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Hello,

I'm working on a project where I want to follow signals being sent to an LCD. measuring across an input pin and a backplane pin, I get a square wave of about -1v~1v when a symbol is off, and a more complicated signal that goes about -1.5v~1.5v when it's on. These go at about 500hz or so.

I want to be able to measure the voltage that the signal gets up to, so I know if a symbol is on or off. I've found some circuits online for AC measurement, but they seem to rely on diodes, and I think with such low voltage, the entire signal would get lost in the diode's forward voltage drop. Any ideas for how to measure this?
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See if you can get hold of an oscilloscope.
www.dpscope.com is a nice one for this kind of stuff,
or try a soundcard scope such as Visual Analyzer, free download from
http://www.sillanumsoft.org/
Make up a simple probe to plug into your sound card.
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I actually probed out the signal on an oscilloscope, which is how I know  the signal's voltage and frequency (it was kind of weird, actually, I had always thought of LCD as being a DC thing)

I want to be able to have the microcontroller follow this signal though, without a human intervening.

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HOWEVER, detecting the signal on an LCD is a really last-ditch method. I would try VERY HARD to find a more suitable method.  Even if you manage to amplify the signal, rectification could very easily mask any slight change in the signal. I would not consider this to be a viable method at all.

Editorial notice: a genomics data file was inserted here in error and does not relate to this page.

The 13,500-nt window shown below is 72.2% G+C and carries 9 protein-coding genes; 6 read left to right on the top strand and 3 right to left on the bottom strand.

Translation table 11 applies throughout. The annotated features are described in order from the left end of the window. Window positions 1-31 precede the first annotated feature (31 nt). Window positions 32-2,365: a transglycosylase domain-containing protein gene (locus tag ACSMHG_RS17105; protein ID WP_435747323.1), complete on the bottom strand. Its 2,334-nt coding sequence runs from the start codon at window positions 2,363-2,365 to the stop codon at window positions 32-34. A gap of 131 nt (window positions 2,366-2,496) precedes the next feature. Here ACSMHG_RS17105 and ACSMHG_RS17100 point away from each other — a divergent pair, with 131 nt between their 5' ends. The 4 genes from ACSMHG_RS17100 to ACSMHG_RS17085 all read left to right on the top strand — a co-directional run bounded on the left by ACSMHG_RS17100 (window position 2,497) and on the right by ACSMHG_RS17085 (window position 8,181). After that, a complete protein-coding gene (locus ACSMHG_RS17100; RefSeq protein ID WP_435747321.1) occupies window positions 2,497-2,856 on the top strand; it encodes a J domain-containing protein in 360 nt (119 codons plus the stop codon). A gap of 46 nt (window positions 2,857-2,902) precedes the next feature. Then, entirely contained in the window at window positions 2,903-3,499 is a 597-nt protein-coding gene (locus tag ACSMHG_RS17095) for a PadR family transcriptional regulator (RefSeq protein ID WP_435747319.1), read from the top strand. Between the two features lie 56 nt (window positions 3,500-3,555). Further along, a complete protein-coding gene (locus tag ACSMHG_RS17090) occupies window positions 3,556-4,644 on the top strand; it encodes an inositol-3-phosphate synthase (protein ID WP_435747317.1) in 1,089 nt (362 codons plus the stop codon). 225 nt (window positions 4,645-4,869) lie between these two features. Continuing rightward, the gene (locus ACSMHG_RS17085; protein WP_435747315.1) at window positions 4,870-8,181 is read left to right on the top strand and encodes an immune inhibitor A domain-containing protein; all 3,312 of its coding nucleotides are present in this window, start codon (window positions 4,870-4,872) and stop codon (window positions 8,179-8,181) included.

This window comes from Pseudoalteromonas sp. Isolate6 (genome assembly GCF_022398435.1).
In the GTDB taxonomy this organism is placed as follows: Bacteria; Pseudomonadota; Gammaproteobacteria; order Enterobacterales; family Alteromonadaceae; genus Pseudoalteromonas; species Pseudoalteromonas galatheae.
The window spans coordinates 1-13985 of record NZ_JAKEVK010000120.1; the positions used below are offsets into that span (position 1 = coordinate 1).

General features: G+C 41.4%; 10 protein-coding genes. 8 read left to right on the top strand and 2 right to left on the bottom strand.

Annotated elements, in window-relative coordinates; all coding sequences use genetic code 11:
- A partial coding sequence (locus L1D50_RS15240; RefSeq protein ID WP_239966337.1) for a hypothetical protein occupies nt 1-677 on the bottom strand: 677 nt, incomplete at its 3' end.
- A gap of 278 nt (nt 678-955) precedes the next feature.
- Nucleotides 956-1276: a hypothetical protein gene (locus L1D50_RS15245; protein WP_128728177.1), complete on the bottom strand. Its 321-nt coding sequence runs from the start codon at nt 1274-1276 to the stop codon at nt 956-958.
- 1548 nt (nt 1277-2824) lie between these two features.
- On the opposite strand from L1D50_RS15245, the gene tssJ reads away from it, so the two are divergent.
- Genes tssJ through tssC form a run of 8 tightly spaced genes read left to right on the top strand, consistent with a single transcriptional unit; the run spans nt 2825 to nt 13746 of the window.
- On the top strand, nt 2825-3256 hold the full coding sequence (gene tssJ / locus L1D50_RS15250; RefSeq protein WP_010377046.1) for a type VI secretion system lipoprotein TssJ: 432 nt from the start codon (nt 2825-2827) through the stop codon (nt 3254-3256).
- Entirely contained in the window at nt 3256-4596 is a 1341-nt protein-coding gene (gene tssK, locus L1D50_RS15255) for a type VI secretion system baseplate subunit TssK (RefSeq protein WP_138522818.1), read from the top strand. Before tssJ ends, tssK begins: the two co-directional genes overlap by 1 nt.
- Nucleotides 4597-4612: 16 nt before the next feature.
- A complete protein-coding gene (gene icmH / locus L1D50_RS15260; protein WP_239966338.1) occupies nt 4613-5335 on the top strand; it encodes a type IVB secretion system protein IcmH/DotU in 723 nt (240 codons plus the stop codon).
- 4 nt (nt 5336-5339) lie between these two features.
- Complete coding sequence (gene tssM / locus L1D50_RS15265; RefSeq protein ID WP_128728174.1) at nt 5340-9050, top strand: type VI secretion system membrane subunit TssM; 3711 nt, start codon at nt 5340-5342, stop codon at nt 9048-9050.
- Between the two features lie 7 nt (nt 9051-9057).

I think it's pretty much the best choice in my case. I'm trying to follow the state of an external device, and the controller is pretty much a black box, with no external communication, but all necessary information gets displayed on a purpose-built LCD.
« Last Edit: March 14, 2011, 12:22:52 am by YenTheFirst » Logged

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In that case, buffer it with an op amp, give it some gain, then rectify it and run it thru an envelope follower or peak detecter circuit.
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My favorite device for measuring low level AC (up to 500Mhz!) is the analog devices log amp, AD8307. While not a cheap device, around $15 when I bought one, it has tremondous dynamic range and a easy to interface DC output voltage perfect for an arduino analog input pin.


http://www.analog.com/static/imported-files/data_sheets/AD8307.pdf
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Clearly you need what is referred to as a "precision rectifier" circuit.  In these a simple opamp has a feedback loop which takes into account the normal forward voltage loss across the diodes.

Try googling "precision rectifier" or go directly to   http://sound.westhost.com/appnotes/an001.htm for a write-up on the subject

jack
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